As we voyaged through the Banda Sea of East Indonesia, local officialdom has treated us with the laissez-faire attitude yachts are used to. When we reached Seram, however, we were 100 miles from Ambon, where 5,000 people were recently killed in clashes between Muslims and Christians. At the lovely little island group of Banda the Muslims were waiting for the Ambonese refugees to go home so their Christian citizens could reclaim their homes. Still, it was such a friendly town, obviously also waiting for its tourists to come back, that we allowed ourselves to be lulled into forgetfulness. Seram greeted us tumultuously – first yachts at Tehoru, etc. We sailed along the south coast of the large, magnificently treed island, whose orang asli (indigenous people) believe they can fly.
Bypassing the big industrial town of Amahai for a small bay where the sailing directions assured us we’d find depths shallow enough to anchor. Our expectations have narrowed; anything less than 30 meters is appreciated in these waters; and after cruising along Telluk Meruru a quarter mile off without soundings, we finally perched on a slope of sand and coral rubble.
I had a swim and we were taking popcorn and drinks up into the cockpit when two men climbed over our stern rail. We hadn’t seen their canoes approach. Appropriate Indonesian rarely comes on cue, and as the lead man in army pants oozed toward the cockpit we yelled, “Who are you?” He didn’t really answer, except to say his name was Dominic, or Domingo. We’re used to being mobbed by the curious, and even to people climbing aboard. If he was a legitimate headman, we needed to treat him decently but we didn’t trust him. He slid closer, trying to look into our cabin. “No! Tidak.” Suddenly he jumped up. “You have gun?” he asked. No, no gun. He sat back down.
Our Australian friends had arrived so the boat bristled with egos. We tried giving Domingo our cruising permit; other than being impressed by a General’s signature, he wasn’t interested. He said we needed an invitation to stay here, and asked for money. Safe money. He wanted us to name the “small amount” we would give him, but we learned to avoid that pitfall back in the Caribbean. When he did name a price, Trish said, “That’s more than we paid the Indonesian government,” and I brought up a bill that was 1/5 as much. He laughed, said “dua,” two of them.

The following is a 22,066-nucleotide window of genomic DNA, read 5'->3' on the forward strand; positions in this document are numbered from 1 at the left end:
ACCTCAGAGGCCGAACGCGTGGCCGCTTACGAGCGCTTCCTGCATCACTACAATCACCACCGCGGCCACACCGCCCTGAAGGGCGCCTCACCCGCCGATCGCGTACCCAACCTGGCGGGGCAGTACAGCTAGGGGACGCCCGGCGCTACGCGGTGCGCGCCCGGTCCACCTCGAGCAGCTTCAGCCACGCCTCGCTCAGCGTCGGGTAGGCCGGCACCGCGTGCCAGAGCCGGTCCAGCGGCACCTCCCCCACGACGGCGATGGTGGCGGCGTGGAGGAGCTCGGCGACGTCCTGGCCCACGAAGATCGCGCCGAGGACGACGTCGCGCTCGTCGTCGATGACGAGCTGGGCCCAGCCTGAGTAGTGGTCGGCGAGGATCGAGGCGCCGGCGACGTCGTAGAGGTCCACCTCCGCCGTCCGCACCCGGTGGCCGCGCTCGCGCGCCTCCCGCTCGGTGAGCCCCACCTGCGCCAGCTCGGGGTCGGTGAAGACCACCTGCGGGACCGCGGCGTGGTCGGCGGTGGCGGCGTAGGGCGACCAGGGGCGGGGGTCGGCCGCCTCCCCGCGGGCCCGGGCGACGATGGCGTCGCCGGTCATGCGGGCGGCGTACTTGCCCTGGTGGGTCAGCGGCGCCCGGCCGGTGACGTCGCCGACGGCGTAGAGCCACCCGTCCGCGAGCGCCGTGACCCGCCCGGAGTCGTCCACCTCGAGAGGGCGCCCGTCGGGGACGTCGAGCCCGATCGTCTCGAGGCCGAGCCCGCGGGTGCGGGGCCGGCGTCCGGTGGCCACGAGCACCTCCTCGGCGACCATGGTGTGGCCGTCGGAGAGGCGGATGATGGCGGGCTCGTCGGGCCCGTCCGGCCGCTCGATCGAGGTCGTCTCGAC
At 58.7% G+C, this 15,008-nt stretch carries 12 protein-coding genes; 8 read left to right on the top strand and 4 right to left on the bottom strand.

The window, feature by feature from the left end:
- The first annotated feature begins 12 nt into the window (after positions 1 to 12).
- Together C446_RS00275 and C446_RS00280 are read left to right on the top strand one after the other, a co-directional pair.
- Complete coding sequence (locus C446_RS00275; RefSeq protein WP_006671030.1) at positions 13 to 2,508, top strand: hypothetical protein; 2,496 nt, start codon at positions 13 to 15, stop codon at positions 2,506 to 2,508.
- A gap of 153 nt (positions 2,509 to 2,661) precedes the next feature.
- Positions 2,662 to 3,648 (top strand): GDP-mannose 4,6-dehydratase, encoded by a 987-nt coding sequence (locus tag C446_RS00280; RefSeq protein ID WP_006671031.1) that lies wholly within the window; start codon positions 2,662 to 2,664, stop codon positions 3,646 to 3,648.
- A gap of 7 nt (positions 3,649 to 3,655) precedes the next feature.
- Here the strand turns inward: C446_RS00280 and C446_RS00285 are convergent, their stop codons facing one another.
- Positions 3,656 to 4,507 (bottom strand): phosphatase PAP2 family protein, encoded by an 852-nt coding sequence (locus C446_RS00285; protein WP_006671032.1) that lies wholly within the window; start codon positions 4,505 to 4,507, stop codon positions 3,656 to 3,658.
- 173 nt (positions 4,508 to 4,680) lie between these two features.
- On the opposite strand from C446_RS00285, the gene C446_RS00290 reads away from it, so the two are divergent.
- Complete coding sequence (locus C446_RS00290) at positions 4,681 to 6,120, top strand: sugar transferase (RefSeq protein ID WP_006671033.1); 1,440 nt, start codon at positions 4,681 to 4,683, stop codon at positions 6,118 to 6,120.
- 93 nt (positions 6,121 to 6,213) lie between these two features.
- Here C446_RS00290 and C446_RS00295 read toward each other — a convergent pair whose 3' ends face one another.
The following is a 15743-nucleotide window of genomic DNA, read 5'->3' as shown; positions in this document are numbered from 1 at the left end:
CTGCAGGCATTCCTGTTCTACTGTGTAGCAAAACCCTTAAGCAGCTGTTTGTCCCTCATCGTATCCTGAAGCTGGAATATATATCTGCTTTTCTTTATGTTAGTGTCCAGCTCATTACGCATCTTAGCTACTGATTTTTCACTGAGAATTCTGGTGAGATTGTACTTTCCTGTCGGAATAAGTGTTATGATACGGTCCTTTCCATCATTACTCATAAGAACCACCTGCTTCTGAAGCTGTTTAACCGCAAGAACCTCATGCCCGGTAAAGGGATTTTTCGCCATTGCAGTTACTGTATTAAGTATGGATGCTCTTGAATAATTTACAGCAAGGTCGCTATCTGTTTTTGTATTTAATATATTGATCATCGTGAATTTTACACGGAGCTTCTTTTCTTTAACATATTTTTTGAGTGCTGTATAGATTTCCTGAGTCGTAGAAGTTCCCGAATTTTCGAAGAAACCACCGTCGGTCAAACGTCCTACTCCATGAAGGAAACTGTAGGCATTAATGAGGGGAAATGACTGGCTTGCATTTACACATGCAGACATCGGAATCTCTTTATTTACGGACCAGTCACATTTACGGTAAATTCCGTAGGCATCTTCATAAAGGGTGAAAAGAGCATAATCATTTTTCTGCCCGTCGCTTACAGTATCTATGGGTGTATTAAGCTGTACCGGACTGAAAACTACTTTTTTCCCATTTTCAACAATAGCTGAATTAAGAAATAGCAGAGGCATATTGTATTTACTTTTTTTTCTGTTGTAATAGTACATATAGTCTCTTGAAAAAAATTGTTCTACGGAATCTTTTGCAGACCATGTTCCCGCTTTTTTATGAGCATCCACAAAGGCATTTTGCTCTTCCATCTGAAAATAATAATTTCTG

But by this time a third passing fisherman had climbed aboard, and whether Dominic simply wanted money or had authority or was a passing thug, none of us figured we’d be safe here. All right, that’s it. We’re leaving. I took my note back from Domingo, turned on the engine switches and saying “Maaf, permisi,” squeezed past the visitors to the wheel. They hadn’t thought we were serious but I had no pity. My last vision of Dominic was tumbling from our dinghy into his friend’s canoe and they were gone. Later we found their painter, a length of light fishing line tied to our rail.
There was just enough daylight to motor slowly away from this unfriendly coast. It was a crowded sea, with floating bamboo platforms, dugouts fishing with nets by lantern, fast ferries to Ambon, and eleven dark hours to go 16 miles. We set a waypoint in open water and once there, turned engines off and drifted. Thunderstorms boomed and squalls puffed up when we passed under the night wind front, otherwise the calm was eerie. At daylight we turned engines on for Nusa Laut, and when a motorized canoe sped up to Auspray, we turned gunshy (hah!) but the boatman was just warning us away from a net.
It was a relief to sail into Nilahia, a calm bowl surrounded by deep forest with a village topped by a new church with a red roof perched alpine-like on the steep slope. We had a visit from a sergeant and corporal of the Indonesian territorial army. They assured us they were Protestants, which after Domingo didn’t sound like such a recommendation, asked if we had been boarded and searched, and then if we carried guns. That g-word again. But we picked them up from the beach, and their smiles &mdash well, we saw them as trustworthy. And the first thing they did was show their IDs. The markers to “safety” are not always the obvious.